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The Premonition: A Pandemic Story



The Premonition: A Pandemic Story PDF

Author: Michael Lewis

Publisher: W. W. Norton & Company

Genres:

Publish Date: May 4, 2021

ISBN-10: 0393881555

Pages: 320

File Type: Epub

Language: English

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Book Preface

This book began with an unholy mix of obligation and opportunism. During the first half of the Trump administration I’d written a book, The Fifth Risk, that framed the federal government as a manager of a portfolio of existential risks: natural disasters, nuclear weapons, financial panics, hostile foreigners, energy security, food security, and on and on and on. The federal government wasn’t just this faceless gray mass of two million people. Nor was it some well-coordinated deep state seeking to subvert the will of the people. It was a collection of experts, among them some real heroes, whom we neglected and abused at our peril. Yet we’d been neglecting and abusing them for more than a generation. That behavior climaxed with the Trump administration. My book asked: What happens when the people in charge of managing these risks, along with the experts who understand them, have no interest in them?

I had no clue what was going to happen next. I assumed something was bound to happen. But it didn’t—not really. For the better part of three years, the Trump administration got lucky. That luck ran out in late 2019, as a freshly mutated virus in China made its way toward the United States. This was just the sort of management test I’d imagined when writing The Fifth Risk. How could I not write about it? But as I got into it, and found these wonderful characters to tell the story through, it became clear that Trump’s approach to government management was only a part of the story, and maybe not even the bigger part. As one of my characters put it, “Trump was a comorbidity.”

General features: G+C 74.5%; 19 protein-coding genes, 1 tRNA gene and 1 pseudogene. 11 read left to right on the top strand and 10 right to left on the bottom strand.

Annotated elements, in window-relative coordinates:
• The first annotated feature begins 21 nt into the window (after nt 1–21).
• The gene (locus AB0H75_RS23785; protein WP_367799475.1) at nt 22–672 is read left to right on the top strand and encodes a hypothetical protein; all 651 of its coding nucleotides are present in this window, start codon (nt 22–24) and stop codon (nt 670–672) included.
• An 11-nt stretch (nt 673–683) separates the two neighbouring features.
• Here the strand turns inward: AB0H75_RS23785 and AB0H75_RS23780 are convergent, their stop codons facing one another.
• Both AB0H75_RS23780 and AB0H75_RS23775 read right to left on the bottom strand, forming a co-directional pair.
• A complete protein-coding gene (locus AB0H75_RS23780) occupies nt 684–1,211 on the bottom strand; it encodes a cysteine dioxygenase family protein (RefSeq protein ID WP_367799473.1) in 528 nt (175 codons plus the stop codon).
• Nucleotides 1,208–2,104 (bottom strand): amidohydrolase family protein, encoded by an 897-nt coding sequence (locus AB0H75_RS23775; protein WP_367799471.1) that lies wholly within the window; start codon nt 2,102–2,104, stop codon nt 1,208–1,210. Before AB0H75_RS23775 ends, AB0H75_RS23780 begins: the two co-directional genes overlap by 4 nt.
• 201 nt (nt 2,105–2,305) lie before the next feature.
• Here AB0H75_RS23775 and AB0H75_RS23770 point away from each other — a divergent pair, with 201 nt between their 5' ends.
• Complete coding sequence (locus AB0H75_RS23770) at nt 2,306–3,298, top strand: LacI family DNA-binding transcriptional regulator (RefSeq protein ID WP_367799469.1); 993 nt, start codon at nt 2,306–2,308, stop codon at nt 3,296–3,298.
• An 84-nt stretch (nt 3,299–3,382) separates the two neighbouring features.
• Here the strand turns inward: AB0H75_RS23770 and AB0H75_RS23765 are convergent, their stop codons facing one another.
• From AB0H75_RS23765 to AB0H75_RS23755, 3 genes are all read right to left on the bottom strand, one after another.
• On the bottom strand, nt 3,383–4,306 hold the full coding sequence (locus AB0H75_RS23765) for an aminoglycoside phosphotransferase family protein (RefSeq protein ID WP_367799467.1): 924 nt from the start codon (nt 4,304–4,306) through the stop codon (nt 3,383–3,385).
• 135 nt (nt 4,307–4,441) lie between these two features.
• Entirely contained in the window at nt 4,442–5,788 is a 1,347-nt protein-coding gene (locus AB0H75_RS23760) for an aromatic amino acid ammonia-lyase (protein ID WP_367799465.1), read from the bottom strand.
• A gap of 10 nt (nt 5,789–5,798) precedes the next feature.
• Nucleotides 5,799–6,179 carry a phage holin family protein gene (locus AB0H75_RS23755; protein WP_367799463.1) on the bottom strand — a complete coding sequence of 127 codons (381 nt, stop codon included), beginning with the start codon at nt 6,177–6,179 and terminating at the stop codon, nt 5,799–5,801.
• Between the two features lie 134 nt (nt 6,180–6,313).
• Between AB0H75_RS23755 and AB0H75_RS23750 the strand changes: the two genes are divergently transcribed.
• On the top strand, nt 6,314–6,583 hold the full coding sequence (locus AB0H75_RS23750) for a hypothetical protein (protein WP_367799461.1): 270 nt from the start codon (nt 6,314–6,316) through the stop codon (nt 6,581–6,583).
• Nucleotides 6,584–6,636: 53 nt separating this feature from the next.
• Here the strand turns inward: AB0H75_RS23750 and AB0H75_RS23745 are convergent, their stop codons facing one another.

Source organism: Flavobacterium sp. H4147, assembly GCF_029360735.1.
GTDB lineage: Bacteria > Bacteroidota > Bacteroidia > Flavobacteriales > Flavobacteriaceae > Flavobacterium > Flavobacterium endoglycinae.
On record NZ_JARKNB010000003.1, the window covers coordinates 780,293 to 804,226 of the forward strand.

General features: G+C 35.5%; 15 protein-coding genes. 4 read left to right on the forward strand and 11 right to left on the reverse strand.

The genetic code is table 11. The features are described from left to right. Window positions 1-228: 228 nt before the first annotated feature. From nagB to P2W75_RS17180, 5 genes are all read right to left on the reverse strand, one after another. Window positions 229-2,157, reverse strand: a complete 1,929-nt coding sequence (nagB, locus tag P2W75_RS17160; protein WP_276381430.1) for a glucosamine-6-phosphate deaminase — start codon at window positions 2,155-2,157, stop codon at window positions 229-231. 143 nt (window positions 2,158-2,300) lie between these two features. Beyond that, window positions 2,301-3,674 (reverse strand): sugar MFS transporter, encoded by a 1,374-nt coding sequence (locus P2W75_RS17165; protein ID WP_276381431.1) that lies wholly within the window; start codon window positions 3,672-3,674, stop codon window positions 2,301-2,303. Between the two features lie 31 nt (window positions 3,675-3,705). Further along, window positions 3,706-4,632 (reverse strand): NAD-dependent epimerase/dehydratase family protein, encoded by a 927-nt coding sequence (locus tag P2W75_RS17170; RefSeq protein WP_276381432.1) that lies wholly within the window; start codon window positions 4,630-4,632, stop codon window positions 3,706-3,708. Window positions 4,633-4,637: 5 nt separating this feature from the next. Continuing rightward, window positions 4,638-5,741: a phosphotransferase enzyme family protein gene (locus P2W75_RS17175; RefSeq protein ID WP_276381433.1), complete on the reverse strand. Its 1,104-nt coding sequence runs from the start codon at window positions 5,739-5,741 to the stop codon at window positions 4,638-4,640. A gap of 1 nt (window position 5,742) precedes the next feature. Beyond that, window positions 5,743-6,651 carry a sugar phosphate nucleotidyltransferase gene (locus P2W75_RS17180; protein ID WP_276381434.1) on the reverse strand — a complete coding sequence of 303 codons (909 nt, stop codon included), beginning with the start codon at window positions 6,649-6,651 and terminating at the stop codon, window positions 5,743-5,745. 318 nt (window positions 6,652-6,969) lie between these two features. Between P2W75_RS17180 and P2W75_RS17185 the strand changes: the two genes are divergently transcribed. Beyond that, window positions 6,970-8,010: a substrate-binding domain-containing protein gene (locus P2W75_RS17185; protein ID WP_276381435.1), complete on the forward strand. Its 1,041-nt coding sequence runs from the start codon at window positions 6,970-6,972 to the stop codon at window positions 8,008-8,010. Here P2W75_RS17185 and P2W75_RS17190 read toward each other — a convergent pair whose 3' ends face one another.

Back in October 2019—nearly three years into the Trump administration, and before anyone involved was aware of the novel coronavirus—a collection of very smart people had gathered to rank all the countries in the world, in order of their readiness for a pandemic. A group called the Nuclear Threat Initiative partnered with Johns Hopkins and The Economist Intelligence Unit to create what amounted to a preseason college football ranking for one hundred ninety-five countries. The Global Health Security Index, it was called. It was a massive undertaking involving millions of dollars and hundreds of researchers. They created stats and polled the experts. They ranked the United States first. Number 1. (The United Kingdom was Number 2.)

Critics quibbled with the rankings. The complaints weren’t all that different from the complaints you hear before every college football season. For years the University of Texas football team, with its vast resources and sway with voters, always seemed ranked more highly at the start of the season than at the end. The United States was the Longhorns of pandemic preparedness. It was rich. It had special access to talent. It enjoyed special relationships with the experts whose votes determined the rankings.

Then the game was played. The preseason rankings no longer mattered. Neither, really, did the excuses and blame-casting and rationalizations. As the legendary football coach Bill Parcells once said, “You are what your record says you are.” At last count the United States, with a bit more than 4 percent of the world’s population, had a bit more than 20 percent of its COVID-19 deaths. In February 2021, The Lancet published a long critique of the U.S. pandemic performance. By then 450,000 Americans had died. The Lancet pointed out that if the COVID death rate in the United States had simply tracked the average of the other six G7 nations, 180,000 of those people would still be alive. “Missing Americans,” they called them. But why stop there? Before the pandemic, a panel of public-health experts had judged the United States to be more prepared for a pandemic than other G7 nations. In a war with a virus, we were not expected merely to fare as well as other rich countries. We were expected to win.

I like to think that my job is mainly to find the story in the material. I always hope that story will wind up being about more than what I think it’s about—and that the reader will bring to it his own sense-making apparatus and find meanings in it missed by its author. But that doesn’t mean that I don’t form some opinion of what it’s about. I think this particular story is about the curious talents of a society, and how those talents are wasted if not led. It’s also about how gaps open between a society’s reputation and its performance. After a catastrophic season, management always huddles up to figure out what needs to be changed. If this story speaks to that management in any way, I hope it is to say: There are actually some things to be proud of. Our players aren’t our problem. But we are what our record says we are.


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